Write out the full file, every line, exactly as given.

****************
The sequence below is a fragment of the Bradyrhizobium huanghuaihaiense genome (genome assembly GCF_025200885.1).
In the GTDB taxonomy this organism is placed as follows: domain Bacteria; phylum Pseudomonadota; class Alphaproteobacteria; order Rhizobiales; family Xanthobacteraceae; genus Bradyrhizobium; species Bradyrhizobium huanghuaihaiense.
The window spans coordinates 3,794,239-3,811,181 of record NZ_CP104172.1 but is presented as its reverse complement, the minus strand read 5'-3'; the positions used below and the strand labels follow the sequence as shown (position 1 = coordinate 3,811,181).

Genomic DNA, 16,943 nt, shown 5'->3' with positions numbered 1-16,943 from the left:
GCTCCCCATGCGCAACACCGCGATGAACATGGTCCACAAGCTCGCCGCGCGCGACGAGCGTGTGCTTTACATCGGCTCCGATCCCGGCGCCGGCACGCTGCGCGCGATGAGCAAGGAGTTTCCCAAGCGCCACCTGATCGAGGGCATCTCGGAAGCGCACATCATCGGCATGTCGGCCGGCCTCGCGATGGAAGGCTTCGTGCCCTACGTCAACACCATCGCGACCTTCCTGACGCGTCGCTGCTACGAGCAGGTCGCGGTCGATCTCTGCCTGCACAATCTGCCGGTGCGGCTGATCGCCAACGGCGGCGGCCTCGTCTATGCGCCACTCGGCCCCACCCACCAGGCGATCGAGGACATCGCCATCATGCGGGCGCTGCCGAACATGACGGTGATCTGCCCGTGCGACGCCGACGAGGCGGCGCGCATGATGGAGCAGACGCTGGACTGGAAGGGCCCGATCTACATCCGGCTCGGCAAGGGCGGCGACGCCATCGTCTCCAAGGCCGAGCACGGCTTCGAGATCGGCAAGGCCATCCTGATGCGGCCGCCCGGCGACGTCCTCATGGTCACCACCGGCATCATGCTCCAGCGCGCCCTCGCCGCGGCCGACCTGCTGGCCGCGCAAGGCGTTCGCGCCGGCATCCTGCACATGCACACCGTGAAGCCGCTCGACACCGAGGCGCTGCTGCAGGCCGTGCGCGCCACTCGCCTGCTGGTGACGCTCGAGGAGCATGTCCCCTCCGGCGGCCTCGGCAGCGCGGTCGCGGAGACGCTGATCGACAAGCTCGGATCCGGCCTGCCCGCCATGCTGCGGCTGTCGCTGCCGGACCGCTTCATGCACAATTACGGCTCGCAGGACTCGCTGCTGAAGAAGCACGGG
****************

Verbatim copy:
The sequence below is a fragment of the Bradyrhizobium huanghuaihaiense genome (genome assembly GCF_025200885.1).
In the GTDB taxonomy this organism is placed as follows: domain Bacteria; phylum Pseudomonadota; class Alphaproteobacteria; order Rhizobiales; family Xanthobacteraceae; genus Bradyrhizobium; species Bradyrhizobium huanghuaihaiense.
The window spans coordinates 3,794,239-3,811,181 of record NZ_CP104172.1 but is presented as its reverse complement, the minus strand read 5'-3'; the positions used below and the strand labels follow the sequence as shown (position 1 = coordinate 3,811,181).

Genomic DNA, 16,943 nt, shown 5'->3' with positions numbered 1-16,943 from the left:
GCTCCCCATGCGCAACACCGCGATGAACATGGTCCACAAGCTCGCCGCGCGCGACGAGCGTGTGCTTTACATCGGCTCCGATCCCGGCGCCGGCACGCTGCGCGCGATGAGCAAGGAGTTTCCCAAGCGCCACCTGATCGAGGGCATCTCGGAAGCGCACATCATCGGCATGTCGGCCGGCCTCGCGATGGAAGGCTTCGTGCCCTACGTCAACACCATCGCGACCTTCCTGACGCGTCGCTGCTACGAGCAGGTCGCGGTCGATCTCTGCCTGCACAATCTGCCGGTGCGGCTGATCGCCAACGGCGGCGGCCTCGTCTATGCGCCACTCGGCCCCACCCACCAGGCGATCGAGGACATCGCCATCATGCGGGCGCTGCCGAACATGACGGTGATCTGCCCGTGCGACGCCGACGAGGCGGCGCGCATGATGGAGCAGACGCTGGACTGGAAGGGCCCGATCTACATCCGGCTCGGCAAGGGCGGCGACGCCATCGTCTCCAAGGCCGAGCACGGCTTCGAGATCGGCAAGGCCATCCTGATGCGGCCGCCCGGCGACGTCCTCATGGTCACCACCGGCATCATGCTCCAGCGCGCCCTCGCCGCGGCCGACCTGCTGGCCGCGCAAGGCGTTCGCGCCGGCATCCTGCACATGCACACCGTGAAGCCGCTCGACACCGAGGCGCTGCTGCAGGCCGTGCGCGCCACTCGCCTGCTGGTGACGCTCGAGGAGCATGTCCCCTCCGGCGGCCTCGGCAGCGCGGTCGCGGAGACGCTGATCGACAAGCTCGGATCCGGCCTGCCCGCCATGCTGCGGCTGTCGCTGCCGGACCGCTTCATGCACAATTACGGCTCGCAGGACTCGCTGCTGAAGAAGCACGGG